With the realisation of there being no likelihood of an emergency announcement such as asking the owner of a badly parked car to return immediately to their vehicle, I settled down knowing that my next own involvement would come through a goal or a substitution.

Rovers fans will know I’ve tried to adopt a particular style of announcing the scorer of a home goal which is a pale imitation of the celebrations you hear from commentators in Brazil or Argentina. It’s loud and it’s excitable, with the aim being to get that second roar from the crowd shortly after they have reacted to the ball hitting the back of the net – it’s all about getting acclaim for the goal scorer. I had spent the whole day wondering how best to play it and while I knew it wouldn’t be an OTT shout when the time came, I wasn’t sure how it would actually pan out.

Thirty-one minutes in and I got my answer. Any thoughts of a low key approach were blown away by the quality the opening league goal of the season, with Dan Armstrong cutting in from the right hand before hitting a low shot, from 25 yards out, into the bottom corner. It was a goal that deserved a loud shout over the mic and it was a goal that got a loud shout over the mic.

Nobody turned towards me to give me a funny or admonishing look. A few seconds later, a text came in from Johnny Mac saying I had come across nice and clear on the RaithTV coverage and how good it was to hear my voice again. A couple more texts came in, all saying much the same and just as I was settling myself down again, the Rovers scored a second goal, courtesy of Regan Tumilty. Once again, the natural instinct kicked in and I announced not just the name of the scorer but advised the throng of spectators that it was his first ever goal for the club, again with a fair bit of pitch and volume in my voice.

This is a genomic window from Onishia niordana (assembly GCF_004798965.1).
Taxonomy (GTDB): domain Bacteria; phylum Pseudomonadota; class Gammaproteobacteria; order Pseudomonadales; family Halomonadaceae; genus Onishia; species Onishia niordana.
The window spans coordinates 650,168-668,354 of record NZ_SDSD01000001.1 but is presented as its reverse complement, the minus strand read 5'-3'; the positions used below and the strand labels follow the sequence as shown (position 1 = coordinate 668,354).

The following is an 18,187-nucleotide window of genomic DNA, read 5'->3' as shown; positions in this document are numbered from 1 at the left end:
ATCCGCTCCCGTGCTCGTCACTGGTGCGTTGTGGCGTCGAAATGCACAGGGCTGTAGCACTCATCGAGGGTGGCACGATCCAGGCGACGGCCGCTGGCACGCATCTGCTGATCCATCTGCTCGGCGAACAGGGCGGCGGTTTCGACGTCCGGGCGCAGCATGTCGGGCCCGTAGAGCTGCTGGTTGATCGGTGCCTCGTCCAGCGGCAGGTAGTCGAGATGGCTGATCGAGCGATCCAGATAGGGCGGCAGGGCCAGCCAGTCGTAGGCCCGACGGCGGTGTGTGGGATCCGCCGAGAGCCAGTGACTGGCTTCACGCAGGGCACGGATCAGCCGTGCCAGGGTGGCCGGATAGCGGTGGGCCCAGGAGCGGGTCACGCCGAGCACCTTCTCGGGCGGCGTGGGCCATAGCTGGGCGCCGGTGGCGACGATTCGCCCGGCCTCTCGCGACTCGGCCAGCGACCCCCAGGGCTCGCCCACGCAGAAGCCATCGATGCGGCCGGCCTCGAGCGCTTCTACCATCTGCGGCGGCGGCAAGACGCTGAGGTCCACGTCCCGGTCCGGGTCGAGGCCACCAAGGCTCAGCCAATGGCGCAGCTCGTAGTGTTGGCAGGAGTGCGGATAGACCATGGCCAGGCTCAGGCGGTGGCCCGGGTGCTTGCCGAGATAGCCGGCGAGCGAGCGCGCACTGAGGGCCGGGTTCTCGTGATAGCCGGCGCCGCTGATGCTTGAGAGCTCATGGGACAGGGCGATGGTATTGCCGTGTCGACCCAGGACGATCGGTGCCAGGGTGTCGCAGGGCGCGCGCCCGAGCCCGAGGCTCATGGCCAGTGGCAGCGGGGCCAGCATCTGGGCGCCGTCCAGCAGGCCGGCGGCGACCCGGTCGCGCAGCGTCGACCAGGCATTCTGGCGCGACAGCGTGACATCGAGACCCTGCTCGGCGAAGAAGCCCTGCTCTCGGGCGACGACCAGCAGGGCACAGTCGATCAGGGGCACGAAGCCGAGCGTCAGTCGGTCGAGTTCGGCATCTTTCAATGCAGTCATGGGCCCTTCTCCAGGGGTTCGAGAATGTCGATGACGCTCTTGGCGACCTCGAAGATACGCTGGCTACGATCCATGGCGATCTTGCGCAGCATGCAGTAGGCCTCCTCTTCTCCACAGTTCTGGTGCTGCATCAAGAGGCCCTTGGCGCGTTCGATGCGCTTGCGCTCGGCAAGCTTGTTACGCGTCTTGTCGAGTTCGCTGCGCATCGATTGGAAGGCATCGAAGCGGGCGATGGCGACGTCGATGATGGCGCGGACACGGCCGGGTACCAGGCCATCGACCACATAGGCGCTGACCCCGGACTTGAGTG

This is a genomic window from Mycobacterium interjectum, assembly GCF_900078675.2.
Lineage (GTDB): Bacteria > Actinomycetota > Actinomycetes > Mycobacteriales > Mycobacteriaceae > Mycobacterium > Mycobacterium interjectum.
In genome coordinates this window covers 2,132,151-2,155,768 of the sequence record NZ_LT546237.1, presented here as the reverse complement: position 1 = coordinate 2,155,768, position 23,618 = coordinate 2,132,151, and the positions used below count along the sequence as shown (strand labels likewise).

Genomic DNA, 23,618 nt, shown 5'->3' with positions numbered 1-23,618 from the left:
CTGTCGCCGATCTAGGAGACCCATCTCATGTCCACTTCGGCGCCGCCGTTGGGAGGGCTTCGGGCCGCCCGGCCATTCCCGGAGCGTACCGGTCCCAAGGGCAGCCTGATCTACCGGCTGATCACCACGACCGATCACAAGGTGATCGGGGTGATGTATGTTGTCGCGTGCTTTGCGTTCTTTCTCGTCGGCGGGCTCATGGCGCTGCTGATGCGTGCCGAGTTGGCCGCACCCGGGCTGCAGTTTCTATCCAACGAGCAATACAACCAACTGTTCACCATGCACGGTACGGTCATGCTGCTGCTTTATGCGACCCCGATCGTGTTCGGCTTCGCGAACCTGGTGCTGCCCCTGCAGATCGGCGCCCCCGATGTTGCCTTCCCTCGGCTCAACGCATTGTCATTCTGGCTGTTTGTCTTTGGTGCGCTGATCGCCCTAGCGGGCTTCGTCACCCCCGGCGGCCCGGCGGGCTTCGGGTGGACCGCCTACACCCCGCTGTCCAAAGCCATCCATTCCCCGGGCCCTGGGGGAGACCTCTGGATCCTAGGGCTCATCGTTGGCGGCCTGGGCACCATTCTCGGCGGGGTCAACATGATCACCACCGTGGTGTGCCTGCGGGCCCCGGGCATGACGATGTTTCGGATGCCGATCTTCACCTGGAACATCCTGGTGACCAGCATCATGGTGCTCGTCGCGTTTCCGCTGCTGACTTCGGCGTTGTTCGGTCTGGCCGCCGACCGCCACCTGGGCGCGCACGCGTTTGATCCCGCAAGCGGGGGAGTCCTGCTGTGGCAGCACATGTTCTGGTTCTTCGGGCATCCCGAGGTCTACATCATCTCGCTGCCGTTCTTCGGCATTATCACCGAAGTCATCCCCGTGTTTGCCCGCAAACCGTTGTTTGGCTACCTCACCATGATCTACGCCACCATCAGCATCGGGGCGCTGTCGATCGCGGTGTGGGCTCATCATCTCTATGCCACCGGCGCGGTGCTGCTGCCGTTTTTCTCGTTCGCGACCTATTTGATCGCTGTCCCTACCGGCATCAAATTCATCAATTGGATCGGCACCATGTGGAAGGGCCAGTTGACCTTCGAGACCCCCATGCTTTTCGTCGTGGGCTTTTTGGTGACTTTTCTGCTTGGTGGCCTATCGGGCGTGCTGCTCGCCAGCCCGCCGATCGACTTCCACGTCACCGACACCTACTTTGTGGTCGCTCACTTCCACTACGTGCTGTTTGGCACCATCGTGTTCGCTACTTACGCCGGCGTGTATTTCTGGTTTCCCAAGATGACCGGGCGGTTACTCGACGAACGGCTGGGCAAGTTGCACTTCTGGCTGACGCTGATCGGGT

After that, I was cruising, safe in the knowledge that I had made a successful comeback after seven months out of the hotseat. There was a further goal just before half time which I wasn’t so loud about as it came from the penalty spot, and while that proved to be the end of the scoring, there were a number of substitutions to be called out in the second half, as well as reading out the name of the man of the match. Oh, and in trying to keep with the norm, I had also earlier read out the half-time scores, albeit to a near empty stadium as the directors and staff had retreated to their own secure part of the stadium for their cups of tea and sandwiches. Still, I think the journalists appreciated the gesture.

The final whistle went at 4.45pm. The home win meant that the tradition established by Gordon Adamson could be maintained and so the residents of Pratt Street were treated to a rendition of ‘Rocking All Over The World’. On a normal day, I would quickly lock up but being conscious of the prevailing situation, I took time to give the booth a thorough wipe-down with the cleaning materials I had brought along, making sure that the microphone, sound desk and switches were as free from any threat as they could be.